TransFirst Group Inc et al v. Magliarditi et al
Memorandum Opinion and Order denying 14 Motion to Dismiss filed and 18 Motion to Dismiss/Lack of Jurisdiction. Francine Magliarditi, DFM Holdings, Ltd., and DFM Holdings, LP for lack of personal jurisdiction, the court hereby transfers thi s action insofar as it relates to these Defendants to the District Court for the District of Nevada pursuant to 28 U.S.C. § 1631. The court transfers this action as it relates to Defendants Mr. Magliarditi, the Trust Defendants, and the Shell Company Defendants to the District Court for the District of Nevada pursuant to 28 U.S.C. § 1404(a). (Ordered by Judge Sam A Lindsay on 2/15/2017) (epm) [Transferred from Texas Northern on 2/16/2017.]
IN THE UNITED STATES DISTRICT COURT
NORTHERN DISTRICT OF TEXAS
TRANSFIRST GROUP, INC. f/k/a
TransFirst Holdings, Inc., et al.,
DOMINIC J. MAGLIARDITI;
FRANCINE MAGLIARDITI, in her
individual capacity, and as trustee of
FRM TRUST, DJM IRREVOCABLE
TRUST and the FANE TRUST; ATM
ENTERPRISES, LLC; DII CAPITAL,
INC.; DFM HOLDINGS, LTD.; DFM
HOLDINGS, LP; DII PROPERTIES
LLC; and SPARTAN PAYMENT
Civil Action No. 3:16-CV-1918-L
MEMORANDUM OPINION AND ORDER
On February 9, 2017, the court issued a memorandum opinion and order finding that
Plaintiffs had established a prima facie case that the court has personal jurisdiction over
Defendants Dominic Magliarditi (“Mr. Magliarditi”); Francine Magliarditi, as sued in her capacity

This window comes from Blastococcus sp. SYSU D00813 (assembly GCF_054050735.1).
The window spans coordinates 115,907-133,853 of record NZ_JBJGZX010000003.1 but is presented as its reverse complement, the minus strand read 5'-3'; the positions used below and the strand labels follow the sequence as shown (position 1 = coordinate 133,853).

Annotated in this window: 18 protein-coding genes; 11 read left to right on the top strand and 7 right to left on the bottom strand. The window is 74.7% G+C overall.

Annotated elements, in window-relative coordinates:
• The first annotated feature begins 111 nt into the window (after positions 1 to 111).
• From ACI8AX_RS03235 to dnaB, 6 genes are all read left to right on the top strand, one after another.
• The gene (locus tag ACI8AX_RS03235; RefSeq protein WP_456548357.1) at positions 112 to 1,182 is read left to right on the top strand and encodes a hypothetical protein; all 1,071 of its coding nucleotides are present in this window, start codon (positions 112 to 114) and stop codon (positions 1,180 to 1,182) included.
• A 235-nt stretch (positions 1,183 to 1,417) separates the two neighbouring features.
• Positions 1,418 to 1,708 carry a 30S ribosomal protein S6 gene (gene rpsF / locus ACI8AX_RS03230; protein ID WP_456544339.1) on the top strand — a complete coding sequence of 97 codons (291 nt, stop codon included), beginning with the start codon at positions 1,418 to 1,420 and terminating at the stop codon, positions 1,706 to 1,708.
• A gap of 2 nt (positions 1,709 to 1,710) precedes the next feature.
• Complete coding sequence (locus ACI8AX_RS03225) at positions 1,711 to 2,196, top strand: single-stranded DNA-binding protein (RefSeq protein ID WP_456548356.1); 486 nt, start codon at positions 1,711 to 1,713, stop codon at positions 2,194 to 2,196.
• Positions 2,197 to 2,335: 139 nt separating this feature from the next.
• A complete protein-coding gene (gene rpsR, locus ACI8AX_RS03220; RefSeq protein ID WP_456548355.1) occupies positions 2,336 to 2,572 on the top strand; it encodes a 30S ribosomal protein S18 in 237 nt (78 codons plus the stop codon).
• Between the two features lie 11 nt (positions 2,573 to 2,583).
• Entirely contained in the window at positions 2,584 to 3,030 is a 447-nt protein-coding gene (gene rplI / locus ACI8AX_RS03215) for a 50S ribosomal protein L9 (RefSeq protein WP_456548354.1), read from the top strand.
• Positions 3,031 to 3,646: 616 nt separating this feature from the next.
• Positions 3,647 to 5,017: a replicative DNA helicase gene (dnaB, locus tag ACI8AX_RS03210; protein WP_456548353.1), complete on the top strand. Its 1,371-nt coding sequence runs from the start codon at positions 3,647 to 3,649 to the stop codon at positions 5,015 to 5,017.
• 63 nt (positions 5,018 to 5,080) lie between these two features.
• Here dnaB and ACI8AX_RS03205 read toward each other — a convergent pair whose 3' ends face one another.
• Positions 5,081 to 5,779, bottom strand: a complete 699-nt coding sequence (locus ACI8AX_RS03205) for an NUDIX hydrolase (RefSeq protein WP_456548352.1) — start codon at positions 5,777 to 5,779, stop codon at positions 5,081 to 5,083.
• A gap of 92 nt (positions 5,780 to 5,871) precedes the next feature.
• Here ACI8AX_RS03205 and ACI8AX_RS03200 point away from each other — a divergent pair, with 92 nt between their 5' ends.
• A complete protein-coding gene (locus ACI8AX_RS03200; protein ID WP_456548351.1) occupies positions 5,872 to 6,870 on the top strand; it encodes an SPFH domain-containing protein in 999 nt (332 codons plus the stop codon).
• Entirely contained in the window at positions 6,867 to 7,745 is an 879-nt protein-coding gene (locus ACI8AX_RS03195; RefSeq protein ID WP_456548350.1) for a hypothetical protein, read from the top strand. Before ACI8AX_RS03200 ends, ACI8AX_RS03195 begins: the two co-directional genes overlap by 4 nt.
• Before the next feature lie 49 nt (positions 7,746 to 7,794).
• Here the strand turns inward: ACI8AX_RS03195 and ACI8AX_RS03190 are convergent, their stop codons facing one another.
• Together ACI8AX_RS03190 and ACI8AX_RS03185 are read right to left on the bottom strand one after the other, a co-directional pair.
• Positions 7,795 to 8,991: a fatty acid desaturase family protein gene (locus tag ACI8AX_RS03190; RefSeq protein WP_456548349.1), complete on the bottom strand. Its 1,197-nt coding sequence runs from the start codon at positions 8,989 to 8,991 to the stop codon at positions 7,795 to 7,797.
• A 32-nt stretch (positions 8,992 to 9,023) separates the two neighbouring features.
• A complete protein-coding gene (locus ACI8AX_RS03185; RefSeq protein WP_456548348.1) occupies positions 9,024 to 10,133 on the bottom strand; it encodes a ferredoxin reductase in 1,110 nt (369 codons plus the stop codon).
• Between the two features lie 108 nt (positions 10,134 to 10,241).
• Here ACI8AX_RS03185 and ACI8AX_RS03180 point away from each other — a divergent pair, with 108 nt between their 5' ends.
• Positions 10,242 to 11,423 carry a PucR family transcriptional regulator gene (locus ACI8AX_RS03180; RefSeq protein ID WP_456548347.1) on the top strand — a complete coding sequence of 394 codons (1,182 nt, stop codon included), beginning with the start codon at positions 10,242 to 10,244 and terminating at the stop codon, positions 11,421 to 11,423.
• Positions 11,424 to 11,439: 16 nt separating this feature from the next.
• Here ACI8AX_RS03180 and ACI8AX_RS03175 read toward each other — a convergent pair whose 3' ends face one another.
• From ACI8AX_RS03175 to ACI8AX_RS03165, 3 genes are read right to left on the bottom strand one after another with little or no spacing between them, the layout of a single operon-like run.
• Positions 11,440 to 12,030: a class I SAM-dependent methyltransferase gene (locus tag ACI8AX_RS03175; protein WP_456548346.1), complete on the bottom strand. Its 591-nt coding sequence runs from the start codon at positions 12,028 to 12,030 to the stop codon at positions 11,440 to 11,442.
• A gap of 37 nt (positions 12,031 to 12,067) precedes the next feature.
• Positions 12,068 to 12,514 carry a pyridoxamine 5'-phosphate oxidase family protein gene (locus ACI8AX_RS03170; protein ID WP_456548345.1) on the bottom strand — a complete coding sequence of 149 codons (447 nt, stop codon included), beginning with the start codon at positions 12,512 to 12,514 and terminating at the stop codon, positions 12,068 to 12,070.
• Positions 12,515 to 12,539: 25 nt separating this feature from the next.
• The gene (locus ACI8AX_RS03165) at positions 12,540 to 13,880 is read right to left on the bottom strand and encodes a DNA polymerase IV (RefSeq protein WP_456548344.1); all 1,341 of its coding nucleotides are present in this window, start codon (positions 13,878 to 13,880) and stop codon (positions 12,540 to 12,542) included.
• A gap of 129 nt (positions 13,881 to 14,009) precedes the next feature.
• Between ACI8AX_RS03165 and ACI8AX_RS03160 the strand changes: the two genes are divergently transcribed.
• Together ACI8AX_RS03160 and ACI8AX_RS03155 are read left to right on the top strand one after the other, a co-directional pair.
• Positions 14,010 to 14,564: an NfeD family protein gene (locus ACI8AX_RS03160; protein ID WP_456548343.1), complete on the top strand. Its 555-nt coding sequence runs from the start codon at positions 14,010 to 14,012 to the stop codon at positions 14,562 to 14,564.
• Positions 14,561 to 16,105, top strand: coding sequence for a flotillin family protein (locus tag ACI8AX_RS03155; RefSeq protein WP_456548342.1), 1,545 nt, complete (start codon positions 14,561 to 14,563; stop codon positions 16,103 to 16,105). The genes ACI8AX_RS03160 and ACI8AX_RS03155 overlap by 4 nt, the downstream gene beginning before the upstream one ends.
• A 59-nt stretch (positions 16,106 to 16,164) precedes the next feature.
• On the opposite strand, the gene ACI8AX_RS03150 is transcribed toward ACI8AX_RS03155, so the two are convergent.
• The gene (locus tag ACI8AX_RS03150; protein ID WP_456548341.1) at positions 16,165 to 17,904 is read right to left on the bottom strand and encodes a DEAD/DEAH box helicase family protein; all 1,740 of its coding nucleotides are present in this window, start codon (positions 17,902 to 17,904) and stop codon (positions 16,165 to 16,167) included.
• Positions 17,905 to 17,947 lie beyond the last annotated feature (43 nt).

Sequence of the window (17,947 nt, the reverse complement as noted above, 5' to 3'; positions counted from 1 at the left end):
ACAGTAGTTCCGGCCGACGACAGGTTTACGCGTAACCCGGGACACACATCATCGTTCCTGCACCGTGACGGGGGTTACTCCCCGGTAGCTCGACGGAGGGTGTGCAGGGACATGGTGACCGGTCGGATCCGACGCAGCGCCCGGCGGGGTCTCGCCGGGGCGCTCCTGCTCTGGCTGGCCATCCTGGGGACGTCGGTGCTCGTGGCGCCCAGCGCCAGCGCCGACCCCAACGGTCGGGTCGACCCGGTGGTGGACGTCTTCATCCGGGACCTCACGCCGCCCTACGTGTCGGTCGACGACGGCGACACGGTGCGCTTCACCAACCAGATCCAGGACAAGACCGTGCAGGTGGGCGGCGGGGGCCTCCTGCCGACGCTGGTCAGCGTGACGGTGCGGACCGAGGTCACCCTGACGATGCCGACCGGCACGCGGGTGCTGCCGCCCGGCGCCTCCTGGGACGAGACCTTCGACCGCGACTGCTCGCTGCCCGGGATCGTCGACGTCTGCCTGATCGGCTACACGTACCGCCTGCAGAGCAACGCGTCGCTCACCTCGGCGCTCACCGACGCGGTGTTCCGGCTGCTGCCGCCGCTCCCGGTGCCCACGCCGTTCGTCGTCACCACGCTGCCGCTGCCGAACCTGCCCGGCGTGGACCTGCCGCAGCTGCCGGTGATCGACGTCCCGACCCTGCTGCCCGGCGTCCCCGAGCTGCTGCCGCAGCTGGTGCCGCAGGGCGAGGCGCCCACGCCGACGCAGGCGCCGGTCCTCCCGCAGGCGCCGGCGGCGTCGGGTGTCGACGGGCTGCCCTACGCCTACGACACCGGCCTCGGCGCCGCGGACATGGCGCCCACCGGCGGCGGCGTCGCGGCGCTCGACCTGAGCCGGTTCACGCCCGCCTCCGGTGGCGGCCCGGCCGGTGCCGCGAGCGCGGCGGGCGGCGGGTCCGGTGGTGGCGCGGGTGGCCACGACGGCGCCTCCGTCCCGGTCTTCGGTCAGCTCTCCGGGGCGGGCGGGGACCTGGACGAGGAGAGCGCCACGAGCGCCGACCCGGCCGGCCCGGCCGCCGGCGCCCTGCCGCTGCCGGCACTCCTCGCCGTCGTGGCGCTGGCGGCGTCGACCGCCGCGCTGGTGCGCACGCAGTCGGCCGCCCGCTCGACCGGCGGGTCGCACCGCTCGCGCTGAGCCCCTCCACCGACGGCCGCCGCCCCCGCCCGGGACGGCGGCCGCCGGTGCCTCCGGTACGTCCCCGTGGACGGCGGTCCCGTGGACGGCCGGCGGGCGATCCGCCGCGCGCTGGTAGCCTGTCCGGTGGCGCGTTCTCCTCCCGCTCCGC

as trustee of FRM Trust, DJM Irrevocable Trust, and Fane Trust (the “Trust Defendants”); DII
Capital, Inc., ATM Enterprises, LLC, and Spartan Payment Solutions, LLC (the “Shell Company
Defendants”). See Mem. Op. & Order 14 (Doc. 32). The court also stated: “Whether [it] has
personal jurisdiction over Mrs. Magliarditi, sued in her individual capacity, DFM Holdings, Ltd.,
and DFM Holdings, LP, will be addressed in a separate order, which will also address the
remainder of Defendants’ arguments presented in their respective motions.” Id. at 14-15. After
Memorandum Opinion and Order - Page 1
careful consideration of the motions, pleadings, record, and applicable law, the court finds that it
lacks personal jurisdiction over Mrs. Magliarditi, as sued in her individual capacity (“Mrs.
Magliarditi”), as well as DFM Holdings, Ltd. and DFM Holdings, LP (the “Partnership